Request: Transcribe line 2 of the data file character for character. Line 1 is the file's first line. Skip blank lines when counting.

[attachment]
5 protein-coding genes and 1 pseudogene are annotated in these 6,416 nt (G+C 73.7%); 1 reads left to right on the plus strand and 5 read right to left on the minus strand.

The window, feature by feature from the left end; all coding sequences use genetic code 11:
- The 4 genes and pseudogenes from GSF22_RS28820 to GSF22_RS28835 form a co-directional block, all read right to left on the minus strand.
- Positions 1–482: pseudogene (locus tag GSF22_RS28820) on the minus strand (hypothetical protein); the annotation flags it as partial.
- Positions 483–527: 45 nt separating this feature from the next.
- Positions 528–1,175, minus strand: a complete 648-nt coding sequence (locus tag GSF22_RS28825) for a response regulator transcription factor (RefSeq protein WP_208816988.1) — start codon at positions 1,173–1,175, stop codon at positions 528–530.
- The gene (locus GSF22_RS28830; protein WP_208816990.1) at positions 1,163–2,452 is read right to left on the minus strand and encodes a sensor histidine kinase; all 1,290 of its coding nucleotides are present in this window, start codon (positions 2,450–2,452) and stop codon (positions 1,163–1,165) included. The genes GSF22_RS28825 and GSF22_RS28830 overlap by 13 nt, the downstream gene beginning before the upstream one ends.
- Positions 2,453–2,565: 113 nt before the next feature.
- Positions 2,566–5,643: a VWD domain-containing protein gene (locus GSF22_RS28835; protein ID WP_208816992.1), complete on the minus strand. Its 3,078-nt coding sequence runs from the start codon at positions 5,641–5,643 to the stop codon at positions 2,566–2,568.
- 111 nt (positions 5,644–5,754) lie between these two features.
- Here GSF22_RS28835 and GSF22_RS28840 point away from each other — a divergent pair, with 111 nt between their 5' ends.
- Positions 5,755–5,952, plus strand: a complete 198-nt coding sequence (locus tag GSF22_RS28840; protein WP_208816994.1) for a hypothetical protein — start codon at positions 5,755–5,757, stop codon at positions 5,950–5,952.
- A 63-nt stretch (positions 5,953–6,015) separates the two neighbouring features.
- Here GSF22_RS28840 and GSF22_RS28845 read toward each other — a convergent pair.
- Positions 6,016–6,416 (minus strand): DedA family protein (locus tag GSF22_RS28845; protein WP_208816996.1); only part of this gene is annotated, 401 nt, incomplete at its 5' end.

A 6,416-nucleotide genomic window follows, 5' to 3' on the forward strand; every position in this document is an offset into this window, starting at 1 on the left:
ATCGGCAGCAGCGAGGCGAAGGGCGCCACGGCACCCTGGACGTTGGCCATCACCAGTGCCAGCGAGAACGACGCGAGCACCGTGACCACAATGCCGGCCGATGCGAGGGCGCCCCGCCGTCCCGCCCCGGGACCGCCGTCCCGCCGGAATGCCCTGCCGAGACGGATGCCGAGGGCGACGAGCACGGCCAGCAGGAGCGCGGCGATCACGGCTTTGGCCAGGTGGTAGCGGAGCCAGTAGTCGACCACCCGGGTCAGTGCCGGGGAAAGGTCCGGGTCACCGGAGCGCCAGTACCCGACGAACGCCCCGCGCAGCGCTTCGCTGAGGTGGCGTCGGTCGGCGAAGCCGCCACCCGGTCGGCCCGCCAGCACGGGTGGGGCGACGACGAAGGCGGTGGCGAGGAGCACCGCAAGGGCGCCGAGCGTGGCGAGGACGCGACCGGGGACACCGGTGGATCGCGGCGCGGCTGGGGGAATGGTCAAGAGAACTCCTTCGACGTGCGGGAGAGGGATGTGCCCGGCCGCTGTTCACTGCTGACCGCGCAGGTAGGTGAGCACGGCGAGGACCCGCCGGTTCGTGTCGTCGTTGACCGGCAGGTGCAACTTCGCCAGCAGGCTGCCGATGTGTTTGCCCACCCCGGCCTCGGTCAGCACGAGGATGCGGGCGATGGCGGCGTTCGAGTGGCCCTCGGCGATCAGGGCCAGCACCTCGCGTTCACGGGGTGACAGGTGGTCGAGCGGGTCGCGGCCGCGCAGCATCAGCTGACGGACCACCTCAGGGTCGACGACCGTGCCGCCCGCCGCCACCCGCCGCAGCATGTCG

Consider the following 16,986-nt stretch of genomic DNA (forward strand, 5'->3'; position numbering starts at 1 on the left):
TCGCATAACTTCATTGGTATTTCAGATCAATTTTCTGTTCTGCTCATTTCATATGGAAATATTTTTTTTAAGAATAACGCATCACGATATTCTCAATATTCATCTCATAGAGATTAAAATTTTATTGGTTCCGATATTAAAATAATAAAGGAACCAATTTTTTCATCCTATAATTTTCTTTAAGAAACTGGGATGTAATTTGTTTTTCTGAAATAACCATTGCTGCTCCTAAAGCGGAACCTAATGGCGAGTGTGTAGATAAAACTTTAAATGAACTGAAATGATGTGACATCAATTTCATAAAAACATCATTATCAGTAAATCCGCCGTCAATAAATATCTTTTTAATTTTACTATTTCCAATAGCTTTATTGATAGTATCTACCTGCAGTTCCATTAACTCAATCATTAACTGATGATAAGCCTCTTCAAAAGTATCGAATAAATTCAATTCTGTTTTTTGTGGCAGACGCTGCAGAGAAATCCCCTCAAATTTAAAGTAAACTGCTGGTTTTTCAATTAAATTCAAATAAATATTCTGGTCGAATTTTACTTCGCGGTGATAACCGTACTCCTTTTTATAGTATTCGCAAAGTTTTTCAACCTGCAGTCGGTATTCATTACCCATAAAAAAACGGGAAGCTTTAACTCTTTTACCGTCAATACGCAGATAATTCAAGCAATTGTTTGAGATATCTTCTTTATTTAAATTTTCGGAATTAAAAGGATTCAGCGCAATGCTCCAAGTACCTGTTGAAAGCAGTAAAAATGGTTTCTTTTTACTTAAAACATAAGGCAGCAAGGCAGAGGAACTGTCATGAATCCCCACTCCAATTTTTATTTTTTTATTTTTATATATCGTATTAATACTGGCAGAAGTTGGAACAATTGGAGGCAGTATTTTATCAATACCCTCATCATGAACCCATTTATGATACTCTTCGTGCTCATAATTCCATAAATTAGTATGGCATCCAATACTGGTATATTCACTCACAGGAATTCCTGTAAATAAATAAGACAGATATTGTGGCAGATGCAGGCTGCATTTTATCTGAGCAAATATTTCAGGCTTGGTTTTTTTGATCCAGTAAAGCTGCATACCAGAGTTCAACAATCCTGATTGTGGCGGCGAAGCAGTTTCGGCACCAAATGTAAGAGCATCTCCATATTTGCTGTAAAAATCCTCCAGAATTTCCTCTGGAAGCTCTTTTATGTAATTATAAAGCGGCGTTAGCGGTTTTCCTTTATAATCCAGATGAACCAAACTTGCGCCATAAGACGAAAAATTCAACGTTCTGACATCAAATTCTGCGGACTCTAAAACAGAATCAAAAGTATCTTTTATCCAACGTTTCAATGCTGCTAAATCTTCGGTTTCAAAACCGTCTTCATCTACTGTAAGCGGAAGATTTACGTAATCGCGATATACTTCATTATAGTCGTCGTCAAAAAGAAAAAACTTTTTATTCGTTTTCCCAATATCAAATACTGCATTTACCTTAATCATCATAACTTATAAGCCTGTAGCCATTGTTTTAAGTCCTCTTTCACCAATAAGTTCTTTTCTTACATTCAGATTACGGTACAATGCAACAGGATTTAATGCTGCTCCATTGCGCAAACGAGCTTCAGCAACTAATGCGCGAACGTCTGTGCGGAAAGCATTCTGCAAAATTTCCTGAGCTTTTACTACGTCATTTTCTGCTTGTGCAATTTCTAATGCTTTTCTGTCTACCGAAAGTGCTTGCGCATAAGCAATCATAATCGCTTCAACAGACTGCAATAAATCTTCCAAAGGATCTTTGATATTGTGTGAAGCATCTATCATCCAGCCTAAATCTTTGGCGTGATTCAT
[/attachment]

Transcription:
The window, feature by feature from the left end; all coding sequences use genetic code 11: